The Case of "Daniel": Flexibly Delivering an Inherently Challenging Treatment in the Face of a Complex Presentation
Keywords:Cognitive-Behavior Therapy (CBT), Exposure and Response Prevention (E/RP), Obsessive-Compulsive Disorder (OCD), manualized treatment, therapeutic appliance, communication, metaphors, clinical decision-making, case study, clinical case study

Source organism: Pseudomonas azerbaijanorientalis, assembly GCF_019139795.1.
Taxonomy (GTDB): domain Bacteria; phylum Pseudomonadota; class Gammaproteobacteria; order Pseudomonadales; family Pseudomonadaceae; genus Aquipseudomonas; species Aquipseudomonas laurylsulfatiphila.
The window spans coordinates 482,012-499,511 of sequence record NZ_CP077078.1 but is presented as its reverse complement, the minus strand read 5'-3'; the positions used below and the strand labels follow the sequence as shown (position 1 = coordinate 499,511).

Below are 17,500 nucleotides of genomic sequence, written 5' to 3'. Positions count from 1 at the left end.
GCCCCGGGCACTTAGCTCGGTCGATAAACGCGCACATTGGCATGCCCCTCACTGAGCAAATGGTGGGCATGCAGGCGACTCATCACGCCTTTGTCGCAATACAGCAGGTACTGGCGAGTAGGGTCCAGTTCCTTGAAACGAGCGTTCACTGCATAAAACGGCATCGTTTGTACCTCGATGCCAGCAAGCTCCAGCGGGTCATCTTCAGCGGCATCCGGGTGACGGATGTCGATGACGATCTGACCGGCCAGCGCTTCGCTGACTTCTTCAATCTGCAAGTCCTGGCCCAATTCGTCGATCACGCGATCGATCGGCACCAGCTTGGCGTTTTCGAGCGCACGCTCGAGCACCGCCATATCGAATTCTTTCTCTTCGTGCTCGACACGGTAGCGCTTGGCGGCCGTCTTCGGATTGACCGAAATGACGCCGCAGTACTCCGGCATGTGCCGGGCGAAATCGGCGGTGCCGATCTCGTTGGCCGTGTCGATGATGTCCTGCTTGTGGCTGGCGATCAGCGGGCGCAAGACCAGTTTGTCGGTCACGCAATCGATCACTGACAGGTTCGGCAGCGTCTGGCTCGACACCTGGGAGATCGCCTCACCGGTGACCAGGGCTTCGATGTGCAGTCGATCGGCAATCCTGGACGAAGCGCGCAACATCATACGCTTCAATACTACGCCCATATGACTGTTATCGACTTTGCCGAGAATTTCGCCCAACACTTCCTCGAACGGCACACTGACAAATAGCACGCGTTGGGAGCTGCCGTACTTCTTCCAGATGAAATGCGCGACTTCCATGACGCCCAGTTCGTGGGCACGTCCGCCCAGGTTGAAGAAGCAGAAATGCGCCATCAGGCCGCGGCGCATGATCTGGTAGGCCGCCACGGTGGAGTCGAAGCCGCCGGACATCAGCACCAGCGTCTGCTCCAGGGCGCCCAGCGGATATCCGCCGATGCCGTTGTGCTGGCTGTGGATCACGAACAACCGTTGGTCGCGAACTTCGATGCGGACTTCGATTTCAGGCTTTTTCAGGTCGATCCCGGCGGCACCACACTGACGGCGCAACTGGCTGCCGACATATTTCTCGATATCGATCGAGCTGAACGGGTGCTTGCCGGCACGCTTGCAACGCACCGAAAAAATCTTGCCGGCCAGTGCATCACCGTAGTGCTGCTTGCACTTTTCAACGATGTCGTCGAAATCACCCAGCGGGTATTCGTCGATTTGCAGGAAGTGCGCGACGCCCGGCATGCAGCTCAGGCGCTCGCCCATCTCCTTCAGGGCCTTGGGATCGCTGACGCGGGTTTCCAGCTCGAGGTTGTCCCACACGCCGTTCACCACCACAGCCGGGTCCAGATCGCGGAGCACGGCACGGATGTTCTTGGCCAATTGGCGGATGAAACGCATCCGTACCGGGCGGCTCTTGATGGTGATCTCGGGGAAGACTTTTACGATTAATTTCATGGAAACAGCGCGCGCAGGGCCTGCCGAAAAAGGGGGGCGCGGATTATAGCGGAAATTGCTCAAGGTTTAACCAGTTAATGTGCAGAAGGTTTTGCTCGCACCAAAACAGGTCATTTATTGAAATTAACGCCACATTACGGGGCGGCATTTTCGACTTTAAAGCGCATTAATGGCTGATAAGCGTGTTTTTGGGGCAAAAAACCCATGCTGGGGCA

AbstractIn this article, I respond to commentaries by Martin Franklin (2019) and by Liza Pincus and Andrea Quinn (2019) about my case study of "Daniel" (Tice, 2019), a 14-year-old young man presenting to therapy with Obsessive Compulsive Disorder (OCD) and Generalized Anxiety Disorder (GAD). I treated Daniel with a manual-based, 25-session treatment centered around the cognitive-behavioral approach of Exposure and Response Prevention (E/RP). A major theme running through my case study and the two commentaries is the need for flexibility in adapting the manual to be responsive to a variety of factors associated with Daniel’s disorder, such as his personality, interests, life situation, attitude towards his symptoms, and his way of relating to the therapist. In the context of the commentaries, I review a variety of the specific ways in which I learned to be flexible. Some of these included (a) focusing on nonspecific factors in developing a strong therapeutic alliance and rapport; (b) paying particular attention to how I communicated relevant psychoeducational concepts to Daniel, particularly by the use of metaphors, in preparing him for the E/RP procedures and in encouraging his participation; and (c) focusing on the process of making decisions at important clinical choice points.
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